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ARS Home » Northeast Area » Ithaca, New York » Robert W. Holley Center for Agriculture & Health » Emerging Pests and Pathogens Research » Research » Publications at this Location » Publication #306227

Title: Confirmation of Neozygites floridana azygospore formation in two-spotted spider mite (Tetranychus urticae) in strains from tropical and temperature regions

item WESTRUM, KARIN - Norwegian Institute For Food Research
item DUARTE, VANESSA - Universidad De Sao Paulo
item Humber, Richard
item DELALIBERA, ITALO - Universidad De Sao Paulo
item KLINGEN, INGEBORG - Norwegian Institute For Food Research

Submitted to: Journal of Invertebrate Pathology
Publication Type: Peer Reviewed Journal
Publication Acceptance Date: 7/30/2014
Publication Date: 10/1/2014
Citation: Westrum, K., Duarte, V.S., Humber, R.A., Delalibera, I.J., Klingen, I. 2014. Confirmation of Neozygites floridana azygospore formation in two-spotted spider mite (Tetranychus urticae) in strains from tropical and temperature regions. Journal of Invertebrate Pathology. 122:1-5.

Interpretive Summary: The mechanical details of how the thick-walled resting spores of fungi in the phylum Entomophthoromycota form and whether these resting spores represent the sexual stage in the life history of these fungi has remained controversial. This study examines the development of resting spores by Brazilian and Norwegian strains of a single fungus, Neozygites floridana, that is a major pathogen of agriculturally important mites. N. floridana resting spores may develop after (presumably sexual) conjugations of two cells or from single cells with no prior cellular conjugation (yielding resting spores of a ‘nonsexual’ origin). The number of nuclei in resting spores of both types were monitored, and showed nearly identical behaviors so that regardless of the number of nuclei in young spores, the mature spores tended to contain only two nuclei; it is assumed (but remains unproved) that these two nuclei may undergo fusion and then reduction division (meiosis) during the germination of the thick-walled resting spores. These behaviors are important because they help to underscore that the definition of sexuality for entomophthoromycotan fungi must be based on independent criteria based on either morphological events (whether cellular conjugations do or do not precede formation of the resting spore) or genetic events (whether two nuclei fuse and then undergo reduction divisions or meiosis). The Entomophthoromycota is exceptional because in virtually all other fungi, plants, and animals the morphological and genetic events of sexual reproduction are obligatorily linked.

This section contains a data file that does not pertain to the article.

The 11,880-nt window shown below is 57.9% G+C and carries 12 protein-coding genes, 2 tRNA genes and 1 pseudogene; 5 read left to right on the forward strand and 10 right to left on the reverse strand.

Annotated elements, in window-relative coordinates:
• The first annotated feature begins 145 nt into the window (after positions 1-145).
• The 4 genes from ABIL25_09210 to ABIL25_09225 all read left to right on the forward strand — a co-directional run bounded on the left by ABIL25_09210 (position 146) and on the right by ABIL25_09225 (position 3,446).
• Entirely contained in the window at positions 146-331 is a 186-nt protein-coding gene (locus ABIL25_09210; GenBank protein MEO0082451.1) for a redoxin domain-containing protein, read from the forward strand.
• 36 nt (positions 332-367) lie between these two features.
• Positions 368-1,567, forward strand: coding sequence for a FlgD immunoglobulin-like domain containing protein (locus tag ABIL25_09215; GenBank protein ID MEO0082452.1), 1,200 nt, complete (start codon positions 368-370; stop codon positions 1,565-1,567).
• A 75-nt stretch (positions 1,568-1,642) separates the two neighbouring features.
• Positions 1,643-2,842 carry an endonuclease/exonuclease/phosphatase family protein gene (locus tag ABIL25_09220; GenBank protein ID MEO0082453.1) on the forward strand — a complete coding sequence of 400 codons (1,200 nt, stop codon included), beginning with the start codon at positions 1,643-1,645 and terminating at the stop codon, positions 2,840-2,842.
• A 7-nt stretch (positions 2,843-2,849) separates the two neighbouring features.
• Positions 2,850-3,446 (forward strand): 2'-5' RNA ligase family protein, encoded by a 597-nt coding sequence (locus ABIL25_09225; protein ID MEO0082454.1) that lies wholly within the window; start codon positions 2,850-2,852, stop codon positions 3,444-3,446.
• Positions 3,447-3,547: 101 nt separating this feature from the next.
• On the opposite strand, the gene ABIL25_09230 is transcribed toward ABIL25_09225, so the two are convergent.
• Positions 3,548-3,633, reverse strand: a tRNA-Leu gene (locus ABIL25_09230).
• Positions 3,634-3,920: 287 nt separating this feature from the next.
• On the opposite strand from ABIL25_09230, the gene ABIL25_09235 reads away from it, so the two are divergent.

Technical Abstract: Neozygites floridana is an obligate fungal pathogen of mites in the family Tetranychidae and is an important natural enemy of the two-spotted spider mite (Tetranychus urticae). Until now, information about the formation of azygospores remained to be fully confirmed. In this study, we document the formation of azygospores by a Brazilian N. floridana strains and the formation of azygospores and zygospores by a Norwegian N. floridana strain both found in the same individual in the Norwegian strains. Further we report the presence of immature azygospores with 1-3 nuclei for the Norwegian strains, immature resting spores (probably azygospores) with 1-8 nuclei for the Brazilian strain, and mature resting spores with 2 nuclei for both the Norwegian and the Brazilian strains (azygo- or zygospores). Our observations suggest that th eimmature resting spores (prespore) of both strains begins in a multinucleate condition but that tht enuclear number is reduced during maturation until the mature resting spore is binucleate regardless of its origin as a zygospore or azygospore.